I want to show that given $\alpha,\beta$ two volume forms on a closed manifold such that $\int_M\alpha = \int_M\beta$ how can we show that there exists a diffeomorphism $\phi:M\rightarrow M$ such that $\phi^*\beta = \alpha$.

Attempt: I suspect we have to use Moser's lemma which states that

If $(\omega_t),t\in[0,1]$ is a smooth family of symplectic forms which are cohomologue (i.e. $[\omega_t] = [\omega_0]$ for $t\in[0,1]$). Then there exists a smooth family of diffeomorphisms $(\phi_t),t\in[0,1]$ such that $\phi^*_t\omega_t = \omega_0$ for $t\in[0,1]$.


1 Answer 1


The idea is to build an isotopy $\phi_t : M \to M$, for every $0\leq t \leq 1$, such that $\phi_0^* = Id$ and $\phi = \phi_1$. To do so, we notice that

$$\int_M \alpha = \int_M \beta \implies \exists \ \eta \in \Omega^{(n-1)} (M), \ \beta = \alpha + d \eta $$

Define an $n$-form by $\lambda_t = \alpha + t d\eta$. This is a volume form (why?). Now, since $M$ is compact (you forgot to mention this on your question) an isotopy can be generated by the flow of a time-dependent vector field given by

$$X_t = \left(\frac{d}{dt} \phi_t\right) \circ \phi_t^{-1}$$

It is sufficent to find $\phi_t^* \lambda_t = \alpha$, so

$$\begin{aligned} 0 = \frac{d}{dt} \phi_t^* \lambda_t &= \phi^*_t \left(\mathcal L_{X_t} \lambda_t + \frac{d}{dt}\lambda_t\right)\\&=\phi_t^* (d\iota_{X_t}\lambda_t + \iota_{X_t}\underbrace{d\lambda_t}_{0} + d\eta)\\&=\phi_t^* d\left(\iota_{X_t}\lambda_t + \eta\right) \end{aligned} $$ where you should try to understand each equality.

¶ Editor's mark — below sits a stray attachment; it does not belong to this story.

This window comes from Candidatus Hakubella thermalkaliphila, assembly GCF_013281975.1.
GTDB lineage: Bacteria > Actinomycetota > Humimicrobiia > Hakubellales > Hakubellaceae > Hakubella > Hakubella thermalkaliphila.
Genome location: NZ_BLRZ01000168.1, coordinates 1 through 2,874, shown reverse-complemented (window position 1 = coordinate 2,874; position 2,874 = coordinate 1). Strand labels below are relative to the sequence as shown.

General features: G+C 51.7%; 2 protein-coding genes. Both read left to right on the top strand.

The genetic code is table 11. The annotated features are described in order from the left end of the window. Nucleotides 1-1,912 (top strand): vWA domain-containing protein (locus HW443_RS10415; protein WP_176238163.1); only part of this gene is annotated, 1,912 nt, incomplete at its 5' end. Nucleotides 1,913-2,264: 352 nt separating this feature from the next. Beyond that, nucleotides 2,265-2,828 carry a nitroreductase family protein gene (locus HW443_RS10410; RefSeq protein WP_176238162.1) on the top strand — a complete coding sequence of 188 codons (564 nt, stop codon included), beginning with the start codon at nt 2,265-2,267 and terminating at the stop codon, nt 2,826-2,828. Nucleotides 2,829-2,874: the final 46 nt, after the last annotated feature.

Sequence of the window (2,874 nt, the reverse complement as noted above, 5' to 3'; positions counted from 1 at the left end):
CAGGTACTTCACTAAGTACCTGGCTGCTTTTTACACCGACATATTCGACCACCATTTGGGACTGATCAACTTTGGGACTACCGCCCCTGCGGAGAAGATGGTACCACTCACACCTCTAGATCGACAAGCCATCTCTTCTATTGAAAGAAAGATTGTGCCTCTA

So the problem boils down to solving

$$\iota_{X_t}\lambda_t + \eta = 0 \tag{1}$$

But since $\lambda_t $ is a volume form the map $\mathfrak X(M) \to \Omega^{(n-1)}(M)$, given by $X \mapsto \iota_{X}\lambda_t$ is an isomorphism for every $t$, so there exists a unique $X_t$ satisfying (1). The flow of $X_t$ defines an isotopy satisfying $\phi^*_t \lambda_t = \alpha$, letting $\phi = \phi_1$ yields the desired isotopy.

  • 1
    $\begingroup$ In your last two equations I believe the $d$ in $d\eta$ should disappear. @Aaron Maroja $\endgroup$
    – Someone
    Commented Apr 7, 2021 at 10:37
  • 1
    $\begingroup$ Thank you, @Something for pointing this out. Already corrected. $\endgroup$ Commented Apr 11, 2021 at 15:49

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